The Maroon

Job hunting will leave you hungry

Robert West/ MCT Campus

Robert West/ MCT Campus

Burke Bischoff

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Foolishly, I believed as soon as I graduated, all I had to do was send someone a resume, wait to get called in for an interview and the job would be mine. Sometimes, harsh reality can be the most valuable instructor of our lives.

I graduated from Loyola with a Bachelor’s degree in mass communication with a concentration in journalism. I knew before graduating that the job market for journalists was difficult, especially with how the industry is changing as it grows accustomed to online needs. However, I never thought the process of finding a job would be as difficult as it is. It does not help that with all of the recent job cuts The Times-Picayune made, the possibility of finding a job as a journalist is growing smaller.

I am thankful for the education Loyola provided for me because it did prepare me for post-grad life with a resume in my hand and a portfolio on my computer. However, there were some aspects of job hunting for which I do not feel I am completely prepared. I have applied for reporter positions, and I was slightly intimidated at the process of applying for a job online. I recognize that it is pretty short-sighted on my part to assume that I would apply for a job differently, but I was a little shocked when I first had to fill an online application and it took me a few hours. I would sign up for an account with whatever job host site the application is on, put in my resume and cover letter with sample work, fill out an extensive online questionnaire, submit the application and finally, wait.

The most unbearable thing about the job hunting process for me is the waiting. I would wait for days hoping someone would contact me back. I would wait for weeks, considering if I should contact the organization again and remind them about me. I have waited for months on a number of jobs thinking there is something wrong with me and that is why no one is answering me back. All of the constant waiting is painful for me and it is even more agonizing whenever I think I am a burden to my parents.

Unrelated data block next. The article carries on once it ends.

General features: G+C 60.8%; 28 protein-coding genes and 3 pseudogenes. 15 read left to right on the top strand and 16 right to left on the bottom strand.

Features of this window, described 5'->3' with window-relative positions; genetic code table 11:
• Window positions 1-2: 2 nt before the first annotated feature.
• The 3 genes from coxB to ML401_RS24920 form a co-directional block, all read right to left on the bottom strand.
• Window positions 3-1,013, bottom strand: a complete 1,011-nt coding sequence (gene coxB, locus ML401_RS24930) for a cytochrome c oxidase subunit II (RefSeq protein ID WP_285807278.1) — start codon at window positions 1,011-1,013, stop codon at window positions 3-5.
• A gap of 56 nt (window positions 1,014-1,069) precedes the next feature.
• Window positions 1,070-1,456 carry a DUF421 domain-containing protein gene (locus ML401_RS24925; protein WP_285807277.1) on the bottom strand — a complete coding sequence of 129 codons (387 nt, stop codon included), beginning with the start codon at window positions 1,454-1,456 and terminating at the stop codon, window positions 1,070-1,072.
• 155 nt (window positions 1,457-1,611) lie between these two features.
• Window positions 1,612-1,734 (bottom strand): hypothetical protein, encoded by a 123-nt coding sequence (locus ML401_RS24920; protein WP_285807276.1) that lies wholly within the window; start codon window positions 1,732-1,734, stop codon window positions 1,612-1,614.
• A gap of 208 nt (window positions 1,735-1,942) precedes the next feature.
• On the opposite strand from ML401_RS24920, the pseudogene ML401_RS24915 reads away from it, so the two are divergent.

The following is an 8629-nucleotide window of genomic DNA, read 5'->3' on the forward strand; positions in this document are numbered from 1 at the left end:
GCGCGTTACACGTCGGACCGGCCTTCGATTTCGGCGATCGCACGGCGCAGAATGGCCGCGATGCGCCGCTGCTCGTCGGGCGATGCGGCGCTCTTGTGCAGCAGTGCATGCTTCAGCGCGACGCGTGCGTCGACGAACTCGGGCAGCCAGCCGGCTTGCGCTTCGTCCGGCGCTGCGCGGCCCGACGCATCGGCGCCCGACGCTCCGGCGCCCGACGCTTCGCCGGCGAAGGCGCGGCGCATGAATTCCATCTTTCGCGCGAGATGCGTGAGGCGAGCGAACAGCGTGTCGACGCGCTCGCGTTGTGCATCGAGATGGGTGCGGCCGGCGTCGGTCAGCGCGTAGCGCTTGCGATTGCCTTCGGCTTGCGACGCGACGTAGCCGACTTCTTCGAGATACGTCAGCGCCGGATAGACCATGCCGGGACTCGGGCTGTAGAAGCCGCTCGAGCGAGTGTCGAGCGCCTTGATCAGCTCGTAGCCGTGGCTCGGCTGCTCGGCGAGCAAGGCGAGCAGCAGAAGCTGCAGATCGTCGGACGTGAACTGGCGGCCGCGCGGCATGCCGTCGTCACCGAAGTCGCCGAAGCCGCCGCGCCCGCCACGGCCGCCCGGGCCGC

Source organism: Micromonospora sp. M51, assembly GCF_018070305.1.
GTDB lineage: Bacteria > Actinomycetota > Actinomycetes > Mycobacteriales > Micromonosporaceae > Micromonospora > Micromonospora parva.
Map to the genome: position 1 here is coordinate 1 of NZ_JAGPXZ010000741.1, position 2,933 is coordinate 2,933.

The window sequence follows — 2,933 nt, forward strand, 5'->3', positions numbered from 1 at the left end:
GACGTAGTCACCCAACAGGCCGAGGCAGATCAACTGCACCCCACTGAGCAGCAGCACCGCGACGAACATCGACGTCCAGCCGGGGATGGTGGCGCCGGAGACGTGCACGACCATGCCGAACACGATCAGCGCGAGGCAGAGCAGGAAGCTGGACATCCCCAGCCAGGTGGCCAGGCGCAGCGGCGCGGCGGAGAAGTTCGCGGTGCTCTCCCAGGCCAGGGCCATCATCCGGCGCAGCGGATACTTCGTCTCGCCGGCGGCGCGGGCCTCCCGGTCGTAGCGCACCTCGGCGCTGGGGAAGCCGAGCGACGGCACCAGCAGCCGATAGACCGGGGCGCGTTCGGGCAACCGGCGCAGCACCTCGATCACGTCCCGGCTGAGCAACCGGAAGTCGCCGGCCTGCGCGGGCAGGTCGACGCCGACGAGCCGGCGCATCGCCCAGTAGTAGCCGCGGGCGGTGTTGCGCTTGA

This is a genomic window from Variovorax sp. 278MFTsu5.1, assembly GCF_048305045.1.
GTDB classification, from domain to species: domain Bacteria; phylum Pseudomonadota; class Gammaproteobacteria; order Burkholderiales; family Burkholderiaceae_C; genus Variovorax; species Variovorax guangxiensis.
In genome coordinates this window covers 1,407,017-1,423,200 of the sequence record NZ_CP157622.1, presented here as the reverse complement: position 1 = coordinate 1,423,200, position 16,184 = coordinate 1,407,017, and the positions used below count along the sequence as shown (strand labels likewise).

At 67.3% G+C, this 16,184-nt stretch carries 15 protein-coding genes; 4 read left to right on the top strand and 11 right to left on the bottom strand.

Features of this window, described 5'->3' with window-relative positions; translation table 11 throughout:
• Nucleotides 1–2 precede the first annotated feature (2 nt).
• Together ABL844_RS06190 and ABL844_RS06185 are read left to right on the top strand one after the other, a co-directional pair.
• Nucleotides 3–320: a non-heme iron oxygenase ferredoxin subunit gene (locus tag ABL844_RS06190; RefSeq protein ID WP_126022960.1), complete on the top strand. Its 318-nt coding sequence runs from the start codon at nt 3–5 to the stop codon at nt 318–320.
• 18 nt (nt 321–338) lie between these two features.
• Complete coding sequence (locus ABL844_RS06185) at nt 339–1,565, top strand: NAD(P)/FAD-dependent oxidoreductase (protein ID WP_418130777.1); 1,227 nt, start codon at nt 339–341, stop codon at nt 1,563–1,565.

My parents reassured me they would let me live at home until I find a job, as long as I can take care of most of my amenities, and I am truly thankful for them housing me. Sometimes, though, I feel shame that it is taking me this long to find a job, not having the proper tools to take care of myself and having to fall back on people who have spent years doing so much for me already.

While the hunting has not produced much and the waiting is very lonely, I do have a saving grace in the form of volunteer work at WYES-TV. What started as an internship through Loyola has turned into a way to keep myself sane and active. The station does not have the funds to officially hire me, but I am glad to continue giving my time there in order to keep strong connections. I love the people at WYES because they are always willing to help me find an opening for me at another station and provide recommendations or letters whenever I ask. Plus, it helps that they are some of the nicest people I have ever met.

If I have any sort of advice for my recently graduated peers or for students who are on their way to graduating, I would say to just apply as soon as possible and to keep trying. It is going to be a long, hard process and sometimes you may feel like you will never find anything. Nothing in our lives at this point is going to be easy anymore, but you cannot give up. Work as hard as you can and it will pay off for you. Your job is waiting for you. You just need to go and find it.

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About the Writer
Burke Bischoff, Senior Staff Writer
Burke is a mass communications senior with a focus in journalism. He has worked as an editorial assistant, assistant managing editor, webmaster, religion editor, and The Works editor at The Maroon. Serving as senior staff writer this semester, Burke says he is most excited to develop relationships with new writers and get their work published....
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Job hunting will leave you hungry